Walking the Narrow Path of Faith

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Beginning with mugshot photographs of Russian Christians about to be murdered by the Soviets, John Burgess ponders what freedom means for Christians. He includes some good perspective for believers (Christian and otherwise) who fear the direction our society is headed:

The blessings of relative peace, prosperity, and humane governance in the modern West may further encourage us to think of freedom as the ability or right to fulfill our physical and emotional desires. Yet these desires, in fact, mostly control us. While we may believe that we have freely chosen to pursue what we imagine to be personal well-being and happiness, we are, in fact, driven by pride and sloth. …

Strengthened by spiritual practices and transformed by divine worship, the pure in heart attain spiritual freedom: the freedom to resist powers of evil and to live for God by worshipping him alone.

Indeed, with that as our goal, living in times of comfort can be more challenging:

Over the centuries, Christians have often recognized that they are more apt to discover spiritual freedom under conditions of persecution than when they are afforded toleration. When the Church is socially acceptable and when religious affiliation is more a matter of custom than faith, those who call themselves Christians are easily tempted to sell their inheritance of spiritual freedom for the pottage of social privilege and material wealth. This temptation is, perhaps, also ours in America today. A legally guaranteed right to religious freedom may too easily be mistaken for true Christian freedom.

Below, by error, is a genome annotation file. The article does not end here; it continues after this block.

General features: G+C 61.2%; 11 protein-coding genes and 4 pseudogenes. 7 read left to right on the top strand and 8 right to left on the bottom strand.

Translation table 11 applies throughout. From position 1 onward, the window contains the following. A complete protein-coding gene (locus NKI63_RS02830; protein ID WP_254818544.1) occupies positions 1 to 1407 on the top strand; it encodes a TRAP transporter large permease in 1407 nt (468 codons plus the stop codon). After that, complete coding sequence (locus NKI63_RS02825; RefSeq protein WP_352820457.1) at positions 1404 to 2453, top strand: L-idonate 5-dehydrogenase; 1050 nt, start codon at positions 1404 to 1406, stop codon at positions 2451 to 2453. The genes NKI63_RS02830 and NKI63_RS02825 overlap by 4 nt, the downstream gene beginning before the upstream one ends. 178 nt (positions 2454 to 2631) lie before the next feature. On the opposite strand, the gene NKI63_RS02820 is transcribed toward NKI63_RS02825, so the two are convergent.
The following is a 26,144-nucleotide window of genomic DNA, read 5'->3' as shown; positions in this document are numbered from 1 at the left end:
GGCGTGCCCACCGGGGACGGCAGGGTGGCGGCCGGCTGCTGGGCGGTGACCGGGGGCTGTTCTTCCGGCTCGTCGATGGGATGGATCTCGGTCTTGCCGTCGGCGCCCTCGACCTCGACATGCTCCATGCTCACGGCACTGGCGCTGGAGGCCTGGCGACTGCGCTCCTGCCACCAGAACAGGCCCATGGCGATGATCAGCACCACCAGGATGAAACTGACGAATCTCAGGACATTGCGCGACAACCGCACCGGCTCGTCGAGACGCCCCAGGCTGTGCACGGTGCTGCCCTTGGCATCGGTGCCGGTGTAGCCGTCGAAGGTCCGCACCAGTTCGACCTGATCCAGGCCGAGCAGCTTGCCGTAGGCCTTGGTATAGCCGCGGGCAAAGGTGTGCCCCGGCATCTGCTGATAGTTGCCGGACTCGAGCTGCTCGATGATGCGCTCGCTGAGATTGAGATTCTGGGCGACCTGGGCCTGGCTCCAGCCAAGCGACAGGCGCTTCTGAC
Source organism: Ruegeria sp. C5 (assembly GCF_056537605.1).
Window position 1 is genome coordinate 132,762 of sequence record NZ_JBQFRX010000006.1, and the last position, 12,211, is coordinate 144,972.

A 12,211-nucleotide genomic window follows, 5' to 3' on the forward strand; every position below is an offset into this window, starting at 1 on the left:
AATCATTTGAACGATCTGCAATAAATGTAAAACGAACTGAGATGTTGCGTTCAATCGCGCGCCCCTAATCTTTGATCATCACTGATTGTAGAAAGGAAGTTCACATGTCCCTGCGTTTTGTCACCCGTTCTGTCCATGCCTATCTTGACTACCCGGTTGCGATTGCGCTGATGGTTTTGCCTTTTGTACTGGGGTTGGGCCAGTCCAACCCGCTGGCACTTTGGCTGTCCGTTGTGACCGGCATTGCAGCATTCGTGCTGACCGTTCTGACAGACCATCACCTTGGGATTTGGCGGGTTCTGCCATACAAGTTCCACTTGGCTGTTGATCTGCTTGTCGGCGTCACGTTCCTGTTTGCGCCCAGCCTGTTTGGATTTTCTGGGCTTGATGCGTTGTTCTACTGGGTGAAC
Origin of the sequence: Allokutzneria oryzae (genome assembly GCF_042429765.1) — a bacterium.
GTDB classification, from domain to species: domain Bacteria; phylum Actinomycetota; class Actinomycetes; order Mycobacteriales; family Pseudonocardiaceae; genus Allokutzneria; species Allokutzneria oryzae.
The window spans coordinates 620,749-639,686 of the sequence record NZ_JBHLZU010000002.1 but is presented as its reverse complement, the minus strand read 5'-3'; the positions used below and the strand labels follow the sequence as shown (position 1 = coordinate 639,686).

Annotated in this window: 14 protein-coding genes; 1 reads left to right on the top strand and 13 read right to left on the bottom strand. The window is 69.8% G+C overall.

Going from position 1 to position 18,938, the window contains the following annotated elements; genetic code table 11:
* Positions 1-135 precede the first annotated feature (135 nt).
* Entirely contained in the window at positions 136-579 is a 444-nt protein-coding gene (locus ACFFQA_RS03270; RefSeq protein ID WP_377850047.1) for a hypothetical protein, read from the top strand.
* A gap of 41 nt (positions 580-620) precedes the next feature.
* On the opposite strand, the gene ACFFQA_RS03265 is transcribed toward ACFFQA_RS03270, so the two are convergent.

And the key point:

Recognizing that human faith is feeble, Christians over the centuries have generally concluded that they should not seek persecution, even though we should be prepared to accept it.

Persecution, that is, is something neither seek nor avoid. In other words, neither persecution nor comfort should be the basic foundation of our decisions.  We are charged to move toward God, being neither distracted by the attractions of comfort nor intimidated by the promise of pain and difficulty.



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